• For information on the process involved in obtaining court appointed counsel for the indigent, please contact the Public Defender's Office at 970-245-9122.
  • If you wish to discuss a resolution of your Child's case: Please read the following carefully.
    • Though it is proper for the prosecuting attorney to speak with you and/or the child before the advisement hearing and before you hire counsel, you are under no obligation to do so. If you do hire or obtain counsel for your child, a parent or guardian that is not represented may still speak directly to this office's staff.
    • Once counsel is obtained the party represented by that attorney cannot engage in conversation with our staff unless their attorney is present. It is improper for this office's staff to speak directly to a person represented by an attorney without that attorney's presence.

Failure in any of the diversion programs or the alleged commission of a serious delinquent act, or a prior history of delinquent acts are all factors considered when the decision is made whether to summons a child to appear in a delinquency proceedings. For more detailed information refer to the  Summons to Appear in Court section.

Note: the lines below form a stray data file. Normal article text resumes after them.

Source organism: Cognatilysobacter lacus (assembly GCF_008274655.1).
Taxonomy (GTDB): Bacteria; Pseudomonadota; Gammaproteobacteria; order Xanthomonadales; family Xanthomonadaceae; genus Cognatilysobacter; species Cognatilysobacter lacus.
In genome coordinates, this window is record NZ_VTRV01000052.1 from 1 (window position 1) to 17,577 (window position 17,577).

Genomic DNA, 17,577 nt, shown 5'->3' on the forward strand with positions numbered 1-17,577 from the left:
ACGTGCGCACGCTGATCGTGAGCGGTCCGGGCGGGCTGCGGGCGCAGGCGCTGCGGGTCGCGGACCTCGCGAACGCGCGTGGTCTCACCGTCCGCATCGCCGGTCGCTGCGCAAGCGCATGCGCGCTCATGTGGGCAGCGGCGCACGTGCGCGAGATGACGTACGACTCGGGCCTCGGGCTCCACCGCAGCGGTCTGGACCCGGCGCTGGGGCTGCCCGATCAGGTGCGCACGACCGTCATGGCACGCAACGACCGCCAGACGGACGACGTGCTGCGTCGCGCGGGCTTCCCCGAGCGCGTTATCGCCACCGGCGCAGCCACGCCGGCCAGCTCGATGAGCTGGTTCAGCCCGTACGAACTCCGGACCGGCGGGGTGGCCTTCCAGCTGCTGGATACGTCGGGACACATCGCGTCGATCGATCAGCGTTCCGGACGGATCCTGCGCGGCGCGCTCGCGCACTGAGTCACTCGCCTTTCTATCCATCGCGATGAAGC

When a youth receives a ticket for minor in possession of alcohol, marijuana, or drug paraphernalia, they will need to appear in the First Appearance Center in the County Court system with their parent on the required date noted on the ticket. The Juvenile Diversion Coordinator then works through the court system to interview eligible youth for the Diversion Program, but the youth is still responsible to the Court during the contract period. If the youth fails to comply with the contract they are remanded back into the court.

Refer to the Restitution, Property Releases, Summons to appear in Court, and Subpoena sections.

Juvenile Diversion and the Lighthouse Programs are located at the CMU Student Wellness Center (North Entrance)

Map of Colorado Mesa University Student Wellness Center


1060 Orchard Ave
Located inside the CMU Wellness Center - North Entrance
Grand Junction , CO 81501
United States


Monday - Friday: 8:00 pm-6:00 pm

Appointments outside normal business hours are available as necessary.